What is In Work Poverty?

In Work Poverty is defined as when a working person’s income, after housing costs, is less than 60% of the national average and they therefore don’t earn enough to meet the cost of living. One in eight workers in the UK were already affected by this before the cost-of-living crisis emerged this year (2022).

But In Work Poverty is not a new problem and has been growing since the 1990s with incomes failing to keep up with growing costs for lower income, working households.

Many households are facing a huge cost-of-living challenge with inflation rates at a 30-year high (rising to 5.5%) and soaring energy, food and transport costs impacting us all. The increase to the National Living Wage this month (April) of 6.6% will fail to be enough to offset the rising cost of living. The Office of National Statistics recently reported that nearly 1 in 4 adults have said coronavirus was affecting their household finances, with top concerns labelled as reduced income, using savings to cover living costs and struggling to pay bills.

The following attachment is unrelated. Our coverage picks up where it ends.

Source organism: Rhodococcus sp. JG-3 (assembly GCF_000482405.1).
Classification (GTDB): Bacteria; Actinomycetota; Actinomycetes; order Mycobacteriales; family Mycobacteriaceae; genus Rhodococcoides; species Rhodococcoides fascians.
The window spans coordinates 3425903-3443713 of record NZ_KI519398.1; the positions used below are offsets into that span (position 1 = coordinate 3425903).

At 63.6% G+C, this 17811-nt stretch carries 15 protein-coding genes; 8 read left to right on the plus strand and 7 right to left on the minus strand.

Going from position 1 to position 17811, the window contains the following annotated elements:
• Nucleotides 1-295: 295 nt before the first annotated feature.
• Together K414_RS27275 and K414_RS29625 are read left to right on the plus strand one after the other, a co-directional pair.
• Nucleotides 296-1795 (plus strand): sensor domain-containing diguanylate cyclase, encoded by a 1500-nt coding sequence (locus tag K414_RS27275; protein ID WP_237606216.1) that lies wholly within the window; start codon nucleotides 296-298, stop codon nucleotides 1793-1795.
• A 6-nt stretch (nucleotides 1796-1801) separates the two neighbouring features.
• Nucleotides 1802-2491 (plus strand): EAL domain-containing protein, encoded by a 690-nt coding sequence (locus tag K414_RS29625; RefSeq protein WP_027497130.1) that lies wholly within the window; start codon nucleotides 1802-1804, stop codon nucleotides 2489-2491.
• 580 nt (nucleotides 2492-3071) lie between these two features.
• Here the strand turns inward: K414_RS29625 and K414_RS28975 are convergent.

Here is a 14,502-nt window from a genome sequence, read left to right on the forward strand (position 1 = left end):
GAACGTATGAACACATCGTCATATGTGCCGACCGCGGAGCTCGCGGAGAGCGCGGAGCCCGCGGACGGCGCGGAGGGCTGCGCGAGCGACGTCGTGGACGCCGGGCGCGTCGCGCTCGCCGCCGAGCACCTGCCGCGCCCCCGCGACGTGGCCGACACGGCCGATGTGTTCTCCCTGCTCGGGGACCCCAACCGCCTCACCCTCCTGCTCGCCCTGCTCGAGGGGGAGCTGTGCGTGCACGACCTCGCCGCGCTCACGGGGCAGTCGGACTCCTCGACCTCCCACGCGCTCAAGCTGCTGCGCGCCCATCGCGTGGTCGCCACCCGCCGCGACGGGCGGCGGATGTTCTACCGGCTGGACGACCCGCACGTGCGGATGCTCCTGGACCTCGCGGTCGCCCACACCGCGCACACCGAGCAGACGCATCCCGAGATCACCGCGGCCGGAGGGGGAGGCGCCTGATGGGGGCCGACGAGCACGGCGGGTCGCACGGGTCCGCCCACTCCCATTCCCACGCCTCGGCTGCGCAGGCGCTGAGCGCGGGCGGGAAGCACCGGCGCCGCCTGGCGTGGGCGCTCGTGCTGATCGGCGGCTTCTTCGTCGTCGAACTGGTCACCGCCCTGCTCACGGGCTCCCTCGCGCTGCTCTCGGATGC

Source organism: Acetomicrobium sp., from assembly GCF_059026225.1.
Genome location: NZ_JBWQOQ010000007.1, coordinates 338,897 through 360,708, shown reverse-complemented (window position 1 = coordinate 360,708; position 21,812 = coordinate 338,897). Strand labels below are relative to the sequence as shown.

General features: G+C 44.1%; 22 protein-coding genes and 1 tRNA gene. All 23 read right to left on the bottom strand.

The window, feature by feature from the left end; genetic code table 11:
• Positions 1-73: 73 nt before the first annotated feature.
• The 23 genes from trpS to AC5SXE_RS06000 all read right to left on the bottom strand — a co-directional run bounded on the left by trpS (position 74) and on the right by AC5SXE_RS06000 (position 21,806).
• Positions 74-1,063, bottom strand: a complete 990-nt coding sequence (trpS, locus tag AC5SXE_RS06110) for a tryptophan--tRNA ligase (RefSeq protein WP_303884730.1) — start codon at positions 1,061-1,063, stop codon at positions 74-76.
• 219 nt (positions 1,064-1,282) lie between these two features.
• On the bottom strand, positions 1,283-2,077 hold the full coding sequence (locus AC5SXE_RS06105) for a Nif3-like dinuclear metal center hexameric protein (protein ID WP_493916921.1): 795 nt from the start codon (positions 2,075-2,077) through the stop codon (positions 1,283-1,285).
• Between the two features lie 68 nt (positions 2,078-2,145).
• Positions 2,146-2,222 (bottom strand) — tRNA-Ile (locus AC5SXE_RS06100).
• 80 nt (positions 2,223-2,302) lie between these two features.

In Work Poverty is not only limited to those in the lowest paid roles but people in:

  • Families without full-time workers

  • Single-parent families

  • Families with a disabled person

  • Families with three or more children

  • Rented accommodation

  • Families with childcare responsibilities

  • Irregular hours work

Other unexpected factors can also result in people falling on hard times too: being made redundant, having hours cut, an influx of unexpected bills and expenses, events such as birthday’s, school holidays or trips and Christmas.